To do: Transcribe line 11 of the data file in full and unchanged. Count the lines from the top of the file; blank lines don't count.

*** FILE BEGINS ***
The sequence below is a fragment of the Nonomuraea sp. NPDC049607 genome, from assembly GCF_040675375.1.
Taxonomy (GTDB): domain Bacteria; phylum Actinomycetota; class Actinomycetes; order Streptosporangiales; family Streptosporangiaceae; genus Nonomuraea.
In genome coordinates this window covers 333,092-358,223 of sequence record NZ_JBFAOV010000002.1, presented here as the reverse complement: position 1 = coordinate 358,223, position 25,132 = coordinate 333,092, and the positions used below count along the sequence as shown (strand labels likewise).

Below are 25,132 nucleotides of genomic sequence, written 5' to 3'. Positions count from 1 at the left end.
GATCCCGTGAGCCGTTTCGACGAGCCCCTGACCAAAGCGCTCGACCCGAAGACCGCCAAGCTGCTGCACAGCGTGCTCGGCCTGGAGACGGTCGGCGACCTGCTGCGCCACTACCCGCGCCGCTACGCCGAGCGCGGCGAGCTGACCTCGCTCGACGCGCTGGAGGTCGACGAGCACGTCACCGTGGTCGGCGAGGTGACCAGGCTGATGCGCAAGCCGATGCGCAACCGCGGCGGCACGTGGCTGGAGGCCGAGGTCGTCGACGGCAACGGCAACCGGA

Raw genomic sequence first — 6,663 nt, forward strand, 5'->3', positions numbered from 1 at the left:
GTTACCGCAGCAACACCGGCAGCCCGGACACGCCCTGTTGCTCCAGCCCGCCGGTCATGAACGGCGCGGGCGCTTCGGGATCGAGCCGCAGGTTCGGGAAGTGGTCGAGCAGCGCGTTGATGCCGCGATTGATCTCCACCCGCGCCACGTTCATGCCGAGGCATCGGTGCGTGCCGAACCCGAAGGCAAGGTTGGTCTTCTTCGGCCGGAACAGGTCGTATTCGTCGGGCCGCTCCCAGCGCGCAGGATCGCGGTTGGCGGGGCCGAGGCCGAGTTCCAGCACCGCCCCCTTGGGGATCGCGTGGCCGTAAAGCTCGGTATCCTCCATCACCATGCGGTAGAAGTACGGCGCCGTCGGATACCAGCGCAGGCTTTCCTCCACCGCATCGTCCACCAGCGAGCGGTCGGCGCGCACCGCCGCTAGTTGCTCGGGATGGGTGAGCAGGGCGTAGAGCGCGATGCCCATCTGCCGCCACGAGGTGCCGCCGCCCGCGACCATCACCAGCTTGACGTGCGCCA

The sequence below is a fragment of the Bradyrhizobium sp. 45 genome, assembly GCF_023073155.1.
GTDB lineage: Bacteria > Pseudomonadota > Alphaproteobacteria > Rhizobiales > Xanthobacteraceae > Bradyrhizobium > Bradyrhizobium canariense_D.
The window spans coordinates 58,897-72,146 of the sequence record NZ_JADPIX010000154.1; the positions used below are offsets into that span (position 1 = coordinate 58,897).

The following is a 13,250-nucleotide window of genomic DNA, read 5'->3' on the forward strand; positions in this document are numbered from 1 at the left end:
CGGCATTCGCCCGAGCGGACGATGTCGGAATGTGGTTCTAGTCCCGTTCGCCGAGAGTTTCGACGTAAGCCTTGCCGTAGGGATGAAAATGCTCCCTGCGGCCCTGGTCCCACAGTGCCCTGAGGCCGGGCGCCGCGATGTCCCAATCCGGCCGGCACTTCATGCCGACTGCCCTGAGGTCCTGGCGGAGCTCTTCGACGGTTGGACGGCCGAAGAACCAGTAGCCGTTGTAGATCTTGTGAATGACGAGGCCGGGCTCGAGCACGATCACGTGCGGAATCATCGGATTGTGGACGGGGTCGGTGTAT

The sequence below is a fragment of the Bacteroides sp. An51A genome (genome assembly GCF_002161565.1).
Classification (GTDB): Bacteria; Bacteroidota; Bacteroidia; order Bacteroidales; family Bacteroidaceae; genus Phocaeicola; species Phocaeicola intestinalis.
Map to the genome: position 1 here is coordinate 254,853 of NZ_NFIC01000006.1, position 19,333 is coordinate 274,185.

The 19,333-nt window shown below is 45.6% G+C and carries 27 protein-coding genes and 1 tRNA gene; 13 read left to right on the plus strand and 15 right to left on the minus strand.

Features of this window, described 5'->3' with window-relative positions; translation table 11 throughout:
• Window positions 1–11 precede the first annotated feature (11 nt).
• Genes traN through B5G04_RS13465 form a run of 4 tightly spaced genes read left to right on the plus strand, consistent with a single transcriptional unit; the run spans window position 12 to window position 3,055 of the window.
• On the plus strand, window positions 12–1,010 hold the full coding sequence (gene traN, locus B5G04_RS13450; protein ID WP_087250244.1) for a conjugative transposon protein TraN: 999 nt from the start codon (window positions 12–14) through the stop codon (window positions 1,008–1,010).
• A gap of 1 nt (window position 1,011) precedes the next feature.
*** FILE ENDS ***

The following is a 13,250-nucleotide window of genomic DNA, read 5'->3' on the forward strand; positions in this document are numbered from 1 at the left end: